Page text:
During a meeting with reporters after the earnings announcement on May 15, Yoo Chang-keun, president and chief executive of Hyundai Merchant Marine Co. (HMM), a major shipping firm here, said that the company will pay back policy loans, which were funded by the previous government, before the term of the Moon Jae-in administration ends. The previous government expanded capital of 700 billion won (US$623.89 million) in order to normalize the national flag carrier.
The fastest way to clear off all the debts is to sell the company. The largest shareholder of HMM changed from Hyundai Elevator and 24 individuals to the Korea Development Bank (KDB) in July last year after capital increase as the point of a debt-for-equity swap. At that time, the KDB had a 13.68 percent stake. In the process, Hyundai Group Chairwoman Hyun Jeong-eun voluntarily offered to give up the management control of HMM.
Yoo refused to answer the question about the possibility of selling HMM before the Moon Jae-in administration ends. He said, “I am not in a position to answer the possible sale.” It seems that he indirectly said that major shareholders practically have the rights to decide on the sale.
The Moon Jae-in administration has announced to form a control tower for industry restructuring and thoroughly examine major restructuring industries, such as shipbuilding and shipping, after the inauguration. All eyes are on how the new restructuring control tower will work and investment banking industry react to the sale of HMM in the future.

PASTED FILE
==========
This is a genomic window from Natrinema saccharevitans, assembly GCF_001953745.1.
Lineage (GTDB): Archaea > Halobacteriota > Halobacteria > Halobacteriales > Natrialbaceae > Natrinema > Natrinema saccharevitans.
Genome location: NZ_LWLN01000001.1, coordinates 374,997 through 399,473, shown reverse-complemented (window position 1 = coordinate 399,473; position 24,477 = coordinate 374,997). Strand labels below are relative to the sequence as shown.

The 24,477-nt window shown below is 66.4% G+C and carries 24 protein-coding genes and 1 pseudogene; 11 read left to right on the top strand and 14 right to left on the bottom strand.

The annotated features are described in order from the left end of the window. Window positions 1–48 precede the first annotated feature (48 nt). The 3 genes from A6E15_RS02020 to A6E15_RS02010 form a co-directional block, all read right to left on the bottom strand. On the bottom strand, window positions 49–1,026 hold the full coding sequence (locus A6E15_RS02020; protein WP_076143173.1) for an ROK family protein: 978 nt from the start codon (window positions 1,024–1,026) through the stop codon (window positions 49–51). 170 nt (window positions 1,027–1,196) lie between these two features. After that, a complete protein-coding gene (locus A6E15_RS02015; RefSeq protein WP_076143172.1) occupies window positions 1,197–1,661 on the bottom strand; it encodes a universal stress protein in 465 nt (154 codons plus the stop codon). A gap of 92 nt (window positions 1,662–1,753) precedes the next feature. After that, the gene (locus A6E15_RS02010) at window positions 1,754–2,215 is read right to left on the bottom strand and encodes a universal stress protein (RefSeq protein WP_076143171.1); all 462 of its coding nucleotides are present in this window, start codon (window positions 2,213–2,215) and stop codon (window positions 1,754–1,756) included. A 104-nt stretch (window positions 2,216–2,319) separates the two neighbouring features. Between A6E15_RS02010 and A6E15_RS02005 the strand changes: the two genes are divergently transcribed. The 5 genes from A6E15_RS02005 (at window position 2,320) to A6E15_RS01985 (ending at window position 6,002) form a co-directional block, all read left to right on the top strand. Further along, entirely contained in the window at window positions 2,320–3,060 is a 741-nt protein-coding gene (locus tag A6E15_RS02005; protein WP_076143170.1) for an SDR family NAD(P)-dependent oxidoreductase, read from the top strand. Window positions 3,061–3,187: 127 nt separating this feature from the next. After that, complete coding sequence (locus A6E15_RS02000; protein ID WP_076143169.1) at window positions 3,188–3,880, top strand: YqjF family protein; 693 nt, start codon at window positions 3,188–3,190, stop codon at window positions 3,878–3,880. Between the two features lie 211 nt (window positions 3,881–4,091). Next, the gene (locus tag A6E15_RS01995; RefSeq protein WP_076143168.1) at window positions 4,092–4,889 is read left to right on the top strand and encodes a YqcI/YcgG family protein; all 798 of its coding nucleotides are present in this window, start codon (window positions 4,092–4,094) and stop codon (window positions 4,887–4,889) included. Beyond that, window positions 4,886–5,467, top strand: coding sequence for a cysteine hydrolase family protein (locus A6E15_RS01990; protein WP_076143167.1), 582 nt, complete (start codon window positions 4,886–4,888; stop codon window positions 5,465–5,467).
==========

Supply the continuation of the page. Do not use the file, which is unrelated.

In addition, Yoo said he doesn’t feel the need to install a watchdog agency for HMM’s reckless management. The company shows a stark difference from Daewoo Shipbuilding & Marine Engineering, which announced to create a joint government-private regulatory agency in order to prevent reckless management after receiving the public funds for the second time.
Meanwhile, HMM said in a regulatory filing on the same day that it posted sales of 1.3 trillion won (US$1.16 billion) and an operating loss of 131.2 billion won (US$116.93 million) on a consolidated basis in the January-March period. Sales jumped 84.6 billion won (US$75.4 million), or 7 percent, while operating loss dropped 31.5 billion won (US$28.07 million).
The company’s total debt was 3.08 trillion won (US$2.75 billion), slightly below its total assets of 3.83 trillion won (US$3.41 billion) as of the end of March. Its debt ratio stood at 411 percent. Ocean freights began to bottom out after the third quarter last year. However, the first quarter is seasonally off season and shipping costs has shown a continuous weakness especially after the Chinese New Year, causing operating losses.